Posted by Andrew VanderPloeg
About a year or two ago there was a pretty funny commercial on television that had a local backyard Barbeque going on. The catch was that there was this guy wandering around and inserting himself awkwardly into games and conversations at the party that no one knew. Everybody was asking each other if they knew him – no one did.
I write this post today with a certain amount of disappointment as I couldn’t find the video outlined above (I think it might have been a Johnsonville Brats commercial). Nevertheless, I hope that the overview I gave above sets enough of a groundwork for my point and if any of you readers out there know what video I’m talking about and can find it, then let me know and I’ll update this post.
Anyways, the point in bringing that video up is to give a picture of what it’s like when someone joins an online community like Twitter, a blog or a message board and immediately begins touting their organization, product or service.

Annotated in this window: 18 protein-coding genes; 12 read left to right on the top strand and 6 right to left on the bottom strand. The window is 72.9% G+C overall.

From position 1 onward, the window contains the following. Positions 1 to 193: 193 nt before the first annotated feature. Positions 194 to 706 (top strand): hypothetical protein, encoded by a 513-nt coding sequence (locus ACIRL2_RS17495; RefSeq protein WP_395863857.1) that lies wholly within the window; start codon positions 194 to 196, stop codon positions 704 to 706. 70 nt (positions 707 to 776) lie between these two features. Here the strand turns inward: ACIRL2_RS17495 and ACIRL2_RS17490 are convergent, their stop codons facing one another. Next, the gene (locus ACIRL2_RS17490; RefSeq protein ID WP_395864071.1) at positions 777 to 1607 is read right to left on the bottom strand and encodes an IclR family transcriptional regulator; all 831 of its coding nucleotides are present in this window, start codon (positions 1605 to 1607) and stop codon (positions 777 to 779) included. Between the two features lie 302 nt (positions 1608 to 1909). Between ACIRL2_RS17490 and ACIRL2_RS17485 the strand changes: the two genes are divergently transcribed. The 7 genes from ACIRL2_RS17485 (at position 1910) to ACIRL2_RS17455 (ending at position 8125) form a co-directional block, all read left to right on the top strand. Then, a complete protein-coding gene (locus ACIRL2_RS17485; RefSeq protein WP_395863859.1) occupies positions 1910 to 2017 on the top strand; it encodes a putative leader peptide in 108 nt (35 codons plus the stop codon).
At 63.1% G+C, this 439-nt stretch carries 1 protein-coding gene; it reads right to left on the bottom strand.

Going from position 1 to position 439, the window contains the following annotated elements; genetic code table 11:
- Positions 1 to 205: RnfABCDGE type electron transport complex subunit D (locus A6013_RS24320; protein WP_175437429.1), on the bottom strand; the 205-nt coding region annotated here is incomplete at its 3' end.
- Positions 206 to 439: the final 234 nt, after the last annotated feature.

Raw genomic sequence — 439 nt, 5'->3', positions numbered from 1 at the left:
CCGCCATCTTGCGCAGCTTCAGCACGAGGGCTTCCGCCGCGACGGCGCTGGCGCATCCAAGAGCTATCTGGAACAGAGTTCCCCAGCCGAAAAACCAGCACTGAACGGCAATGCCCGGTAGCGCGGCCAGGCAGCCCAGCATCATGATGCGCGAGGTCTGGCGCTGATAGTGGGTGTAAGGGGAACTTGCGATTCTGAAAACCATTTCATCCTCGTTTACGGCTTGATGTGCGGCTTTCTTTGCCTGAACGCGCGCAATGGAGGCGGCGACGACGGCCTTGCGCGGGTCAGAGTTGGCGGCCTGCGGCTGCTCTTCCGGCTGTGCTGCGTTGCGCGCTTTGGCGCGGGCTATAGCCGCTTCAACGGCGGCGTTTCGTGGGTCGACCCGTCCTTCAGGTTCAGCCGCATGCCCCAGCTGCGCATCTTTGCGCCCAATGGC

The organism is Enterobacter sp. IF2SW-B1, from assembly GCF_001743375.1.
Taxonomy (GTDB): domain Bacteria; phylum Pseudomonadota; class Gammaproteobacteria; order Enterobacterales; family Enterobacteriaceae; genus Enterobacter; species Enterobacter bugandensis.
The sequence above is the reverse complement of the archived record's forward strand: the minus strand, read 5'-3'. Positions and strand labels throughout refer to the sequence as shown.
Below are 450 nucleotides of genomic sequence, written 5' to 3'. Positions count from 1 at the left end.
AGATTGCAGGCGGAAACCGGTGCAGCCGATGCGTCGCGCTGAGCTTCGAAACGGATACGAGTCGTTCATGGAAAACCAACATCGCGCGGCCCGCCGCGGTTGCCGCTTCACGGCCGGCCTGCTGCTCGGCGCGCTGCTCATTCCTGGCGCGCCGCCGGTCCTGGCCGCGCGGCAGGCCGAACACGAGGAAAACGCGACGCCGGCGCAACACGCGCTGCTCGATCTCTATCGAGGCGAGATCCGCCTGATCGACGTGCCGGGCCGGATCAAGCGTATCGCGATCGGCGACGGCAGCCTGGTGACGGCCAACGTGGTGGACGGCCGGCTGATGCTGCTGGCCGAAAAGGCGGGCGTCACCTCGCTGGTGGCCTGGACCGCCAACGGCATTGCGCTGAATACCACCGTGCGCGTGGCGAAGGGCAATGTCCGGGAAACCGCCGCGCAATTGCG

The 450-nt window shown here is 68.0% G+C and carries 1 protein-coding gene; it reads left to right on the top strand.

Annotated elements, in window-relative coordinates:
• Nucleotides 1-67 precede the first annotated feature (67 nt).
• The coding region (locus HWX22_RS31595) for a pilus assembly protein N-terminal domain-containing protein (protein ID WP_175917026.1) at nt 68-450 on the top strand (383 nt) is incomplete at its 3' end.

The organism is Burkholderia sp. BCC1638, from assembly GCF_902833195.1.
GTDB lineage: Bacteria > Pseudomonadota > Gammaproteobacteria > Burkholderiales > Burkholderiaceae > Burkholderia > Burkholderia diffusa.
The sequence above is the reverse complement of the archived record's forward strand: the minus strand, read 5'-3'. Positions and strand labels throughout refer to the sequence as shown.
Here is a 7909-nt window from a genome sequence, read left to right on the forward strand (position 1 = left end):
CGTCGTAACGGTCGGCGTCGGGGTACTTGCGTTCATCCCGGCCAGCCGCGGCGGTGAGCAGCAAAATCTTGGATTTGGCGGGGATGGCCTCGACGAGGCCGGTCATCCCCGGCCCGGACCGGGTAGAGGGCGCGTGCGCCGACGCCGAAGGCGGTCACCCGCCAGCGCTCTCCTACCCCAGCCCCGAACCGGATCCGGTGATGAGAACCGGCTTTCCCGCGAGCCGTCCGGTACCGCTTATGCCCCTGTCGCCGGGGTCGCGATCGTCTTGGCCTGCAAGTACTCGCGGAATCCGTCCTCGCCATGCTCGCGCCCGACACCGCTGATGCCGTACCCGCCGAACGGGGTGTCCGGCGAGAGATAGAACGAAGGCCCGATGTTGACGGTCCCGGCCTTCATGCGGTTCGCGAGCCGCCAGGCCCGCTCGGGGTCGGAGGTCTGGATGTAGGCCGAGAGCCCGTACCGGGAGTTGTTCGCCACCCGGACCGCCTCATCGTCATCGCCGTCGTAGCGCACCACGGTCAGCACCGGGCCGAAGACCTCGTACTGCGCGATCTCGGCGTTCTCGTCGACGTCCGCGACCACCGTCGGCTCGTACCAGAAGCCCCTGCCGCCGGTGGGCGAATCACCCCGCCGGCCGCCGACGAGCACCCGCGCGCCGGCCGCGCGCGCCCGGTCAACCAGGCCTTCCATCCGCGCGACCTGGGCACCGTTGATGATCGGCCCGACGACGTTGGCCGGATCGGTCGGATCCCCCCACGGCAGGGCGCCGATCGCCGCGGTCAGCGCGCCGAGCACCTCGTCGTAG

Imagine yourself sitting in your backyard on a sunny Saturday afternoon and noting that your neighbor is holding a backyard BBQ with all their friends. So you, being the strong advocate of your ministry or non-profit, walk over, stand in the middle of the group and shout out the URL to your website. Ridiculous, right?
And yet, this seems to be a tendency that so many people gravitate towards online. They have their organizations mission at the top of their mind and they jump into these communities without having any relationship whatsoever with them. This doesn’t work in real social contexts like a backyard BBQ and it won’t work online.
So what I’m saying is, don’t get into social media and online communities looking for a quick fix – create a relationship first, contribute value to the group and then, when the time is right, introduce your organization. It takes time and it takes effort but all relationships do.
The difference is that at the end of the day, you won’t just have an audience; you’ll have a group of friends and advocates – a much more powerful entity.